Realtors say the low rates have been an important part of the boom.
"In a lot of cases, the purchasing of a home would be cheaper than the rent," said Henry A. Strohminger, president of the Greater Baltimore Board of Realtors.
He and other real estate agents say they've never seen a market as strong as this one. Prices rose faster last year than in any other since MRIS began tracking the region in 1998, according to a Sun analysis of preliminary numbers.
Excluding the city, where the average price is lower, regional prices rose 19.1 percent.
Howard County saw the biggest jump in prices last year - slightly more than 24 percent. The average home there sold for about $368,000, the highest in the region.
Sage Steele knows all about that. She and her husband paid $613,000 last summer to get a single-family house in Howard County's popular River Hill in a bidding war: The owner had listed it at $579,900.
When real estate agent David Nevitte told her she'd won, she exclaimed: "I'm thrilled, but I'm scared to death that we have to pay for it now."
"You just have to swallow it and look at it as an investment," said Steele, 32, an anchor and reporter for Comcast SportsNet who moved her family of four from Silver Spring.
Anne Arundel, the second-priciest jurisdiction in the region at an average of $335,342, increased just under 19 percent last year.
The average price increase was 19.4 percent in Baltimore County, 20.1 percent in Carroll and 15.7 percent in Harford in 2004.
But it was the long-beleaguered city that showed surprising strength - with prices increasing more than 19 percent even as the sales volume skyrocketed. The number of homes sold in the city jumped nearly 27 percent to 11,000, twice as much growth as the region as a whole.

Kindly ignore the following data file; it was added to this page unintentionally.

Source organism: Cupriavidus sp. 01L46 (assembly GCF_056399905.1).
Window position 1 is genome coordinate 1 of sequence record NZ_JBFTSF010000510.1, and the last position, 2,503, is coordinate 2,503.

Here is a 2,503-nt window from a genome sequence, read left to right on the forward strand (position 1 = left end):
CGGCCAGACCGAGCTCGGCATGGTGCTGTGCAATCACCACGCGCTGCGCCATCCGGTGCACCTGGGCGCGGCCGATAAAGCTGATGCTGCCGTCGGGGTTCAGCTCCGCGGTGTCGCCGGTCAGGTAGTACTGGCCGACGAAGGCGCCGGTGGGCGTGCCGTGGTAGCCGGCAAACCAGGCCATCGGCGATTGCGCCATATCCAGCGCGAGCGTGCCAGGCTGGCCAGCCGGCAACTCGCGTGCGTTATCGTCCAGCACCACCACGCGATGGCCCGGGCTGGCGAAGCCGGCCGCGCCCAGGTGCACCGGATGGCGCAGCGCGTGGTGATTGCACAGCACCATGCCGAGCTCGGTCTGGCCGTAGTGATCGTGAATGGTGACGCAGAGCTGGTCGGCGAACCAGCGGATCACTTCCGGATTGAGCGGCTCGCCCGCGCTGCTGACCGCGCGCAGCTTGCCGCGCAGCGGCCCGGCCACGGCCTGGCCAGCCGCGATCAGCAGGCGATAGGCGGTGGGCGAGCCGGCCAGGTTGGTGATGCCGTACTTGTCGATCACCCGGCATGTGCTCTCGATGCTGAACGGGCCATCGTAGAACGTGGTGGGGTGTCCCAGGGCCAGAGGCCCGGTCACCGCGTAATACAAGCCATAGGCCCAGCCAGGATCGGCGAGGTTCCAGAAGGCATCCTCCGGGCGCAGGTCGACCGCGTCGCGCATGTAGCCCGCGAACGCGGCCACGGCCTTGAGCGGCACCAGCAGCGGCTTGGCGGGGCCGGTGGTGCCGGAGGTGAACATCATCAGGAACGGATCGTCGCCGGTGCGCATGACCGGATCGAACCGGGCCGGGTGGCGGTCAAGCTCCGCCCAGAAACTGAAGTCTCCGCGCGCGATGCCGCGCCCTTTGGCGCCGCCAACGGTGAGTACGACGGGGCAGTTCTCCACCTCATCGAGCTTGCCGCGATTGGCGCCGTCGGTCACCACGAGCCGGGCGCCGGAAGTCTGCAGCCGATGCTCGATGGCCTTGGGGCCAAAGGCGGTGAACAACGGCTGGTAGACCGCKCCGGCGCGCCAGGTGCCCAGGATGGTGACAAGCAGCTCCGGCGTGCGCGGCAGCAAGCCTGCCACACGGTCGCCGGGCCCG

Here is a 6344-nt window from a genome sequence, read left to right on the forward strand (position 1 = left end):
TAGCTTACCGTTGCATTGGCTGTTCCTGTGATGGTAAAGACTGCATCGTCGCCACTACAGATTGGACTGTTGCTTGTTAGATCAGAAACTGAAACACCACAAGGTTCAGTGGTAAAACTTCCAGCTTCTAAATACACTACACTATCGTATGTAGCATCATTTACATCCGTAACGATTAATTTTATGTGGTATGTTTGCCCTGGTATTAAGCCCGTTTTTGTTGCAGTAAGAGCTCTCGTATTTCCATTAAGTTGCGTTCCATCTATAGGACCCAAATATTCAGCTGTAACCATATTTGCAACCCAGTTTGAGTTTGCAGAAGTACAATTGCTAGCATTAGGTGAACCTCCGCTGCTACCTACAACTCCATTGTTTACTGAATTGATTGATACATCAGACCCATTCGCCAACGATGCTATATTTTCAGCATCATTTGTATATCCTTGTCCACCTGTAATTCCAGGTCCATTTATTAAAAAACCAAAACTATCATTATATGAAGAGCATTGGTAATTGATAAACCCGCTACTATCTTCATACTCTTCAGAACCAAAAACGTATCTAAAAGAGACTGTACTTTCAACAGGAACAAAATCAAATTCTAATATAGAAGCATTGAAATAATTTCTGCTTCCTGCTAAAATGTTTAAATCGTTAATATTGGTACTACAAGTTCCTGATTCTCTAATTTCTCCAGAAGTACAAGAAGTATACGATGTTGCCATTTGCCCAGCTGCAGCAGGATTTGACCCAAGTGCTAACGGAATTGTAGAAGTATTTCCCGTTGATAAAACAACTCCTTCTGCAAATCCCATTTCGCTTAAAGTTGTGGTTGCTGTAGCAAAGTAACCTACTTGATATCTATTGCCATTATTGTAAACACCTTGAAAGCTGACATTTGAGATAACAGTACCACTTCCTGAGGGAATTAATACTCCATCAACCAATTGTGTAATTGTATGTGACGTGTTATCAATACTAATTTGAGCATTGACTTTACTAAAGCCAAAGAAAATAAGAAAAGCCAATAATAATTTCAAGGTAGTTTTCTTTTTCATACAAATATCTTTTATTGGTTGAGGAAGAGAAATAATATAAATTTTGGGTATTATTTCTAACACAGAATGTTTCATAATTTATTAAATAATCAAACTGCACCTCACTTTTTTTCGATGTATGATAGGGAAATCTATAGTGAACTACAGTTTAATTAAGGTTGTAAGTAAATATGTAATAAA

Strohminger, a Long & Foster Realtor, said the popular neighborhoods - like Canton - are drawing people in, and the ripple effects are moving farther and farther out.
"Folks don't mind being on fringes, because those fringes are being expanded outwards," he said.
The price of new homes in the region has risen even faster than the resales, according to numbers from Hanley Wood Market Intelligence, which provides information on new construction. The average new home in the Baltimore region sold for about $380,000 between January and October last year, up 24 percent from the corresponding period in 2003.
Many real estate agents have seen a slowing from the frenzied pace of the spring and summer, but the market is still unusually busy, they say.
"Generally in December I am so slow, and we have not seen that at all," said Sally Byrne, a Realtor with Coldwell Banker Residential Brokerage at Cross Keys.
Adam Richardson was taken aback by the demand in Hampden, where he and wife Mandy were renting until recently. They lost out on a rowhouse in the community last fall even though they offered $12,000 more than the asking price. Somebody still outbid them.
"It was crazy," said Richardson, 27, a licensed practical nurse. "We felt really rushed - I mean, it's such a seller's market. ... I was just so anxious to get into a place."
He's glad that home didn't work out, though: They ended up buying a bigger rowhouse in Hampden for $180,000 - $10,000 less than they offered on the first one. They wrote the contract in September, settled last month and moved in on New Year's Day.
Richardson knows prices have risen fast. He'd prefer if they keep going.
"I'm hoping it doesn't top out," he said, "because I'd like to reap some of those benefits."